While a qualified and experienced naval architect and an avid car enthusiast, he always reserved space in his life for a deep fascination with paleontology. This drove his writing process as he strove to write tales of the rich and complex history of life on Earth.”
My current book is The Lazarus Taxa—a tense, science fiction thriller.
“67 million years in the past. Deep time—the true final frontier. But all is not as it seems. Which should be feared most—the dinosaurs… or the people? The Lazarus Taxa follows the first scientific expedition through time to the Late Cretaceous.”
The Lazarus Taxa is available now, having only been released at the start of the year. It can be found on Amazon here: https://www.amazon.co.uk/dp/1739750012/ref=cm_sw_r_apan_glt_i_RXG3N1BFQ5FMC8F1E7Q6
Do you write in more than one genre? Yes! While I only have the one book published, my works in progress span sci-fi, fantasy, and horror. I tend to write a story and then worry about what genre it might fit into later, resulting in some “genre-hopping.” I like to experiment with different styles, audiences, and tones; I don’t think any of my current works bare much resemblance to one another.
What is the most challenging part of your writing process? Simply finding the time! Between looking after two children, working full time as a naval architect, and restoring classic cars, it gets a little tricky to get the chance to just sit down and write. Fortunately, I’m somewhat of a night-owl, so late nights are often my writing hours.
How long did it take you to write your first book? From writing the first line to publication took me almost two years. Being my first novel, there was a steep learning curve and many, many re-writes. I think I have my process dialed in now, so I’m hopeful that future projects can be turned around somewhat quicker!
How do you come up with character names? I draw a lot of inspiration from real people. For example, one character in The Lazarus Taxa, Dian, is named after Dian Fossey—I felt both the real life and fictional Dian stood for very similar ethics.
Strong-willed characters. Do yours behave, or do they run the show? They most certainly run the show. One of the most important aspects in character writing, I find, is that characters should make mistakes and bad decisions because that’s exactly what real people do. Sometimes they’ll act rashly, or even cowardly—sometimes they’re just plain stupid. These are core parts of what makes them believable.
Do you ever kill a popular character? If so, what happens to your story? Call me a sadist, but I’m probably more likely to kill off a popular character! Sometimes a death is simply a way to demonstrate danger or to cleanly clean up a character who has served their storytelling purpose. Often, however, a death is used to drive the plot as a motivation to the main characters. The reader has to feel that motivation, too, so the reader should care about that character as much as the main character does.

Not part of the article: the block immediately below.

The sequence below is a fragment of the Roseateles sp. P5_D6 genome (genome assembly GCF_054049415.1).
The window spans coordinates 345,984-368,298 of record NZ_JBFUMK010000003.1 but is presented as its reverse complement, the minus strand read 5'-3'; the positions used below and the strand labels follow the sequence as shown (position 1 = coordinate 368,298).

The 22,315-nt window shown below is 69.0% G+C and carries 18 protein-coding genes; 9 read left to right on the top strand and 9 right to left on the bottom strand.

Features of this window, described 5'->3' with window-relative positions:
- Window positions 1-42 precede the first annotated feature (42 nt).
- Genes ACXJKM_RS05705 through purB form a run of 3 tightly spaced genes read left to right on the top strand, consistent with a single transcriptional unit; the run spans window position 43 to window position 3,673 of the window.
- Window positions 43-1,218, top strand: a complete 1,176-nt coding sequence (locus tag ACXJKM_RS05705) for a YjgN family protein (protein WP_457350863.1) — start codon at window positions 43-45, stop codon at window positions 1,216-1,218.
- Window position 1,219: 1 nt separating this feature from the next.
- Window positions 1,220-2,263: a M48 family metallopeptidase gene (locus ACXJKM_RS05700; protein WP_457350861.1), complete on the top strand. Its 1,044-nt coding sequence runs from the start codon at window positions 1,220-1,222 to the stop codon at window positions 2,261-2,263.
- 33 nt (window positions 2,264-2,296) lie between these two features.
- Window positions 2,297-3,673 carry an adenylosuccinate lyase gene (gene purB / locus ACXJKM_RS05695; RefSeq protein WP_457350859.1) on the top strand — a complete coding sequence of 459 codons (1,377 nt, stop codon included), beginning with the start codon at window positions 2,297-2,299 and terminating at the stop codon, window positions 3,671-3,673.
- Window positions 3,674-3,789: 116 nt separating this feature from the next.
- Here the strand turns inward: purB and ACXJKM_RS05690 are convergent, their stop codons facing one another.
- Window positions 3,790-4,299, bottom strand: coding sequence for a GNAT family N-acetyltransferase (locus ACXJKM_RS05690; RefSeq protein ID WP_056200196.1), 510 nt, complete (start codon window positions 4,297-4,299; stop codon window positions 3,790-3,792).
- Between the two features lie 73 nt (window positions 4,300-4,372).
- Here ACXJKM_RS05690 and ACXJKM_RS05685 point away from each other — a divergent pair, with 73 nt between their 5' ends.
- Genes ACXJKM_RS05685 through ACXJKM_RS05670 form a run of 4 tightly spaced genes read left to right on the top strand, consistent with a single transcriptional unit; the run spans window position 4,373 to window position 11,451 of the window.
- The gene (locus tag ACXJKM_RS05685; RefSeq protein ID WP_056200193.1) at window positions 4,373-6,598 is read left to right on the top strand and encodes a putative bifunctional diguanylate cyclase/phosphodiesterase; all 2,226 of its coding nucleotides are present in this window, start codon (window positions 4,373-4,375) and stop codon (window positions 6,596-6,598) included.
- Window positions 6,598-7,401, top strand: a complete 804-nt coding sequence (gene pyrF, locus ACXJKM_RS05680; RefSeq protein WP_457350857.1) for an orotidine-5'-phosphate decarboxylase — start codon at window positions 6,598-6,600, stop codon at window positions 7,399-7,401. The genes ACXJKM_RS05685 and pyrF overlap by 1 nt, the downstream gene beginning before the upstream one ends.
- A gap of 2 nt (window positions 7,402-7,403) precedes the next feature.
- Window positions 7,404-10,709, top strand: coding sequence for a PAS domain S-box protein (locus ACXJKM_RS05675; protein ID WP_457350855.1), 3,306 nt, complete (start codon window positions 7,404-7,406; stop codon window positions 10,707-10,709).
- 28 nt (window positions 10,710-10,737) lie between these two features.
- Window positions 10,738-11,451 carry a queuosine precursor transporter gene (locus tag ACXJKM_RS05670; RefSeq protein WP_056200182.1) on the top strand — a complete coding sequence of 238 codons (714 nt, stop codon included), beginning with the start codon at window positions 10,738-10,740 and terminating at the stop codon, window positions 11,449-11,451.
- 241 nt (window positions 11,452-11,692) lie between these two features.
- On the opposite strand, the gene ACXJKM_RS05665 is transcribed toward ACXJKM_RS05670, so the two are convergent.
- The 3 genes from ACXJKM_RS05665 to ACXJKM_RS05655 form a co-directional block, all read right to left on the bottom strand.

Do you base any of your characters on real people? I do, but never an entire character. I’ll take the characteristics of certain people and blend them together. It helps to create believable characters; it’s far easier to imagine how a real person might react to the situation you have placed them in.
Do you outline, or are you a pantser? I definitely outline; in fact, I tend to do that long before beginning to write a book in earnest. My phone is filled with skeletal outlines of novels which I note down as they come to me. By the time I sit down to write a new project, I already have a pretty good outline.
What kind of research do you do? It depends on the story, but certainly, there was a lot of paleontological research involved in The Lazarus Taxa. It was important to me to present up to date representations of dinosaurs and not just Hollywood monsters. Hence, months of research went into these animals. Of course, being somewhat of a natural history geek, I had years of pre-existing research to build on.
Where do you place your settings—real or fictional locations? I tend to prefer fictional settings. Perhaps it’s just laziness, but I find researching whether a real life village has, for example, a train station or a hospital in order to fit the story rather tedious. If it’s a place I’m not personally familiar with, it becomes an easy way for plot holes and inaccuracies to creep in. If it doesn’t add to the plot, I’ll avoid real places where possible.
Of course, much of my work in progress is set in the real town of Lyme Regis, but that’s a rare exception.
Looking to the future, what’s in store for you? I have more book ideas than I know what to do with, so I think I will continue to write for some time. My current work in progress is a quirky, family-friendly fantasy novel that I hope to release early next year.
After that, I’ll have to choose between a sequel to The Lazarus Taxa and one of my many scribbled outlines!
Do you have any advice for new writers? I’d say I have two pieces of advice. Firstly, if you have an idea, just write it! It sounds so simple, but for years I sat on what I thought were some great ideas for a story. I convinced myself that putting them in a book was unrealistic, and it took the sheer boredom of lockdown for me to pull the trigger.
Secondly, a professional editor is priceless. Not actually priceless, they’ll definitely put a price on it, but a good editor can be the difference between a good and a bad book. There are so many norms and conventions within novel writing that, as a first time writer, you simply won’t be aware of (I certainly wasn’t).
How do our readers contact you? Facebook is my primary method of communicating with my readers. You can follow me at the link below